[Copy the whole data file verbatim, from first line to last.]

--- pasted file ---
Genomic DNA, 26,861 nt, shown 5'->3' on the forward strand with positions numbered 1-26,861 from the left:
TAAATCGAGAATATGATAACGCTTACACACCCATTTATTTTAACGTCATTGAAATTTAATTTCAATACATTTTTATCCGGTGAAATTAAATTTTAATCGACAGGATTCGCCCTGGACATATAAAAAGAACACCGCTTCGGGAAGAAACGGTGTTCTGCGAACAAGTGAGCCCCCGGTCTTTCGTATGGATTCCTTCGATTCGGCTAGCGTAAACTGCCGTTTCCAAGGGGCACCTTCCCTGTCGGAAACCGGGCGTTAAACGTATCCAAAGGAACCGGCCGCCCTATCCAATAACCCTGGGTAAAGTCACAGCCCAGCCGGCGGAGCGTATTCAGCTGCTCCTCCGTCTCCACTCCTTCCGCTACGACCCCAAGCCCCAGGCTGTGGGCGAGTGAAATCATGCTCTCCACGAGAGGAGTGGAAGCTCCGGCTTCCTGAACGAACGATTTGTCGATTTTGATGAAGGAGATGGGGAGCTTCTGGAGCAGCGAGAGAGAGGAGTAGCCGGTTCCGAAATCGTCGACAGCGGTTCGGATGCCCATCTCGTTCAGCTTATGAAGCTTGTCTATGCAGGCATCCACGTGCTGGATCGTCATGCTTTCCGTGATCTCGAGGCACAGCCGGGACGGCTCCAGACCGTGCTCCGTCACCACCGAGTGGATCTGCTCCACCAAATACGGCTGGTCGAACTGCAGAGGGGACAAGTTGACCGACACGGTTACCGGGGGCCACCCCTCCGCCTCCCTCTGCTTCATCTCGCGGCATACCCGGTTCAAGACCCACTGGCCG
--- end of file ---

Genomic DNA, 26,861 nt, shown 5'->3' on the forward strand with positions numbered 1-26,861 from the left:
TAAATCGAGAATATGATAACGCTTACACACCCATTTATTTTAACGTCATTGAAATTTAATTTCAATACATTTTTATCCGGTGAAATTAAATTTTAATCGACAGGATTCGCCCTGGACATATAAAAAGAACACCGCTTCGGGAAGAAACGGTGTTCTGCGAACAAGTGAGCCCCCGGTCTTTCGTATGGATTCCTTCGATTCGGCTAGCGTAAACTGCCGTTTCCAAGGGGCACCTTCCCTGTCGGAAACCGGGCGTTAAACGTATCCAAAGGAACCGGCCGCCCTATCCAATAACCCTGGGTAAAGTCACAGCCCAGCCGGCGGAGCGTATTCAGCTGCTCCTCCGTCTCCACTCCTTCCGCTACGACCCCAAGCCCCAGGCTGTGGGCGAGTGAAATCATGCTCTCCACGAGAGGAGTGGAAGCTCCGGCTTCCTGAACGAACGATTTGTCGATTTTGATGAAGGAGATGGGGAGCTTCTGGAGCAGCGAGAGAGAGGAGTAGCCGGTTCCGAAATCGTCGACAGCGGTTCGGATGCCCATCTCGTTCAGCTTATGAAGCTTGTCTATGCAGGCATCCACGTGCTGGATCGTCATGCTTTCCGTGATCTCGAGGCACAGCCGGGACGGCTCCAGACCGTGCTCCGTCACCACCGAGTGGATCTGCTCCACCAAATACGGCTGGTCGAACTGCAGAGGGGACAAGTTGACCGACACGGTTACCGGGGGCCACCCCTCCGCCTCCCTCTGCTTCATCTCGCGGCATACCCGGTTCAAGACCCACTGGCCG